Pulled in by Jupiter’s (Cotes du Rhone) gravity.
Pulled in by Jupiter’s (Cotes du Rhone) gravity.
Soft Dick (& Jane opening)
An illustrated guide to blackouts
I’ve had two of these recommended cocktails at their corresponding bars (Smoke & Flowers @ Hotel Delmano, Penicillin @ Dram). Don’t know if this is more of a comment on my booziness or good taste. Either way, I take it as a sign to go 12-for-12.
PS I’ve also had/made the Blood & Sand (of course) and Rob Roy. Curious about the Kingdom Come, Constantinople and ALL OF THEM.
And my chamomile Chartreuse cocktail was served warm in a teacup.
We upped our game. Instead of one blended (spits the word out) Scotch and a bargain white wine for the softies, we went with two bottles. It’s not any degree of tipsiness that made me forget the second offering. Rather the shockingly aggressive peat of Ardbeg smoked it right out of my brain.
This one’s a keeper. I still get an Ard-on even thinking about it.
I’ve been editing a short film for a festival tomorrow. I’d like time to truncate, so I’ve been drinking The Companion, a 9% “wheat wine” brewed with 55% new floor malts from Weyermann Maltings to celebrate the launch of the most comprehensive book on beer, like, ever. It’s lovely and punchy, but dry, so I needed to counterbalance. Enter the Japanese Cocktail, which was the first to fly under-around-into my radar. Dead simple, amazingly delicious. Observe:
Stir ingredients well with cracked ice, then strain into a chilled cocktail glass and garnish with a twist of lemon peel.
In 1862, “Professor” Jerry Thomas published the first book to record the practice of American mixology: 236 recipes for punches, smashes, sangarees, cobblers, shrubs, pousse cafés, juleps — and cocktails, all of 13 of ‘em. Among them is this, the Japanese Cocktail — the first cocktail on record to have a name not reflecting its ingredients; an artistic name, not a functional one (there’s nothing Japanese in the drink — no rice fermentate, no soy, no raw fish, no cherry blossoms — ). Was there an actual connection between the drink and the mission? We don’t know. But Professor Thomas had one of the most popular bars in New York, when they were there, and young Tommy — “that risky young person,” as Vanity Fair dubbed him — liked to hit the hot spots. So why not go ahead and have one for Tommy? Beside, it’s delicious.
Chartreuse is the only spirit that’s made me see stars (yeah, that’s right absinthe). It may be one of my top five liquors, just on lore alone. I just discovered it’s matured in the world’s largest aging cellar - almost two football fields long. The monks can monitor the distillation process from 15 miles away so they can stay in seclusion as much as possible. It also came as no surprise to find out that the Voiron region, where it’s made, is awash in the stuff. The following passage made me want to book a flight to France, allez:
Its noble and divine origins stretch far beyond the Michelin-starred gastronomic temples and even the simplest bistro may offer Chartreuse ice cream or a chocolate-Chartreuse mousse. For more sophisticated tastes, chocolate ravioli laid in Chartreuse cream or chilled Chartreuse soufflé gently guide you back to the delicate savoir-faire of the Chartreuse distillers. Green Chaud, a frothy hot chocolate spiced with just a touch of green Chartreuse is the perfect way to warm up after an afternoon of alpine skiing. But perhaps the best way to appreciate Chartreuse’s complex aroms if the simplest: straight, chilled, and perhaps with a single ice cube.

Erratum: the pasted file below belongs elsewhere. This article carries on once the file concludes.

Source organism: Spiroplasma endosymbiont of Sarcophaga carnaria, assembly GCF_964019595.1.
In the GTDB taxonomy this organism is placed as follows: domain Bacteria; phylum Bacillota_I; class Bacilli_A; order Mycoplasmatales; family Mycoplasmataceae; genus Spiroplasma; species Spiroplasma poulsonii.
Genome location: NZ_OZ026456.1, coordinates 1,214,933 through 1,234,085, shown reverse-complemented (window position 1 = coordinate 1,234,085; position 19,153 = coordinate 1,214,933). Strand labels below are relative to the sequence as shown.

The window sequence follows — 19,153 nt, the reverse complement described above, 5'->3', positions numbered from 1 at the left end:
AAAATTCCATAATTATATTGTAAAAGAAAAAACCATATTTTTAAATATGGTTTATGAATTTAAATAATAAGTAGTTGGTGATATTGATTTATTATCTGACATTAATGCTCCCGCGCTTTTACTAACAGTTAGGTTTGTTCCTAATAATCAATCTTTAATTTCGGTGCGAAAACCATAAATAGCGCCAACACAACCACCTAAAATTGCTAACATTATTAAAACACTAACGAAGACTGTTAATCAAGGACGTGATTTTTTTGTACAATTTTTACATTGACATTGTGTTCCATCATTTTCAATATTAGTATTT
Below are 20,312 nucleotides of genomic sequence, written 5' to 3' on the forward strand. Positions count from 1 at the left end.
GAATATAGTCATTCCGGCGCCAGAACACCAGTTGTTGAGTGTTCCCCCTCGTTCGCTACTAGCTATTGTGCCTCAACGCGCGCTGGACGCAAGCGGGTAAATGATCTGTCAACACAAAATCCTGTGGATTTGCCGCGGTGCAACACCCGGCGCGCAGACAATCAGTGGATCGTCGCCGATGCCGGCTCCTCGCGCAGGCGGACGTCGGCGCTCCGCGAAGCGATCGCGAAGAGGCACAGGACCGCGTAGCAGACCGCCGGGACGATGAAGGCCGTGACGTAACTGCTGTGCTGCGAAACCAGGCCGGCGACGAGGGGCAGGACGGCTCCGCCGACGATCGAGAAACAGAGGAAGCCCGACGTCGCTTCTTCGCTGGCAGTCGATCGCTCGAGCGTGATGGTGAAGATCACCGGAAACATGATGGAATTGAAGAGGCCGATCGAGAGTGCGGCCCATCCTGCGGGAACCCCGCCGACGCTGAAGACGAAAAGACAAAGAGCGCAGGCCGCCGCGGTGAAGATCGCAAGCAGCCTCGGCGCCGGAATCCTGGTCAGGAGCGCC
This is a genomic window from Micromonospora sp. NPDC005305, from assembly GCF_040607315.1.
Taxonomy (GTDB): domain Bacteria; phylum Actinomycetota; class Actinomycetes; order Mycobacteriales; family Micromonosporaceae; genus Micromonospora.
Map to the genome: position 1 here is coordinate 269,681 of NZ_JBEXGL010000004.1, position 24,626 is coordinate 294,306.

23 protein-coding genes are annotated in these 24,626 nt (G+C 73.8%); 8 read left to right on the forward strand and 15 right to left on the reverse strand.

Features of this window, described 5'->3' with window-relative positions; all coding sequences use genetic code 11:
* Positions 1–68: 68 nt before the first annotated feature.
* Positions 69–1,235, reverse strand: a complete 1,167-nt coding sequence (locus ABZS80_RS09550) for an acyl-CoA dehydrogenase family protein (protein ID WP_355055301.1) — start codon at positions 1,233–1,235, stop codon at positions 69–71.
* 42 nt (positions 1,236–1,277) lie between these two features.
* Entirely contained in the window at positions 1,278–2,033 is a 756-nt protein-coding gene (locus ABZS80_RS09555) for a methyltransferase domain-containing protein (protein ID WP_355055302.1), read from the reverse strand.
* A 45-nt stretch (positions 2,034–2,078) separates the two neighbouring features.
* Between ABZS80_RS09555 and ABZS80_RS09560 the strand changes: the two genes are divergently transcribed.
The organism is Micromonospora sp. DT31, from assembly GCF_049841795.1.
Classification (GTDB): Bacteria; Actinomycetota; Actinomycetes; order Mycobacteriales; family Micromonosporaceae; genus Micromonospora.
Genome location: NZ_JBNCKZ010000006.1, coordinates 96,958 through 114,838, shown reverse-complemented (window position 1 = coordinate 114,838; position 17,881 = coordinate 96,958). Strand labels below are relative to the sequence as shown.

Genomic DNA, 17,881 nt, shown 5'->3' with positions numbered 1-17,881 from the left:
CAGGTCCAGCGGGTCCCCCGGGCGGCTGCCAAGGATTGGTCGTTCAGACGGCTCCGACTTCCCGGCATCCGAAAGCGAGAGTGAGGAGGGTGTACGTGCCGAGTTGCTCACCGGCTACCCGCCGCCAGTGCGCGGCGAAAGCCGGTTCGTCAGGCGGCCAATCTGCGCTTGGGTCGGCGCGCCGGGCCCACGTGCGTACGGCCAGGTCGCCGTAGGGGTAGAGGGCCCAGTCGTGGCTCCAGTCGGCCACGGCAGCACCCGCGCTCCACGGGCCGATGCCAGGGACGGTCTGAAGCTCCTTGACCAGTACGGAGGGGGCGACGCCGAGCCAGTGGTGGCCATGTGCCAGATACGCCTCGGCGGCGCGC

I joined the social committee at work. Guaranteed free pizza. However, in between feigning participation while I worked on my iPadI began to make myself somewhat useful, with the occasional suggestion. But when the idea to continue the Scotch Thursday tradition from another office was raised, I found it difficult to contain my rampant enthusiasm. We shifted to Wednesday to not
fuck up the potential for Frothy Fridays (I just made up that term for pre-weekend beers). The only catch was, for political reasons, a bottle of Dewars needed to be present. So it began…
Am I more interesting drunk??
I work in Midtown. Make that “Midtown”, since most New Yorkers mock its importance and revile its very existence. In most other cities, an area with Bryant Park, MoMA, Rockefeller Plaza, Grand Central Station, Times Square et al would be celebrated. But what can I tells ya, tough crowd. Add to the ever increasing list of saving graces is an emerging Midtown cocktail scene. If you think about Manhattan’s countless classic old hotels and hidden haunts laying fallow, it only makes sense. Plus all the Madmen inspired
douches businessmen. The first two on my list are Rum House (pictured) and The Lantern’s Keep. I think I’ll pop by after a particularly frustrating, pointless slog at work. So pick any day really.
I was on a work trip in LA. We were waiting at the low hanging bar adjacent to the raucous main room of an Italian restaurant. I was separated by a seat from my colleagues, which had its advantages as a very LA barfly sat down next to me. I had ordered a cocktail to try Aperol for the first time. I was hesitant, since I had had my issues with Campari, but the bartender was confident, as he should be. My drink, which I think was close to the Paperol, restored my faith in bitter-edged, red Italian aperitifs. It also ignited an involved LA cocktail-scene conversation with the girl. Everything was headed in the right direction until, long after they were seated, a slightly covetous workmate came over and made me show my hand. Either stay at the bar or join my friends for dinner. I should have had another drink.
Shake well with ice and fine strain in to a cocktail glass. Garnish with an orange zest twist.
Words to live by on International Beer Day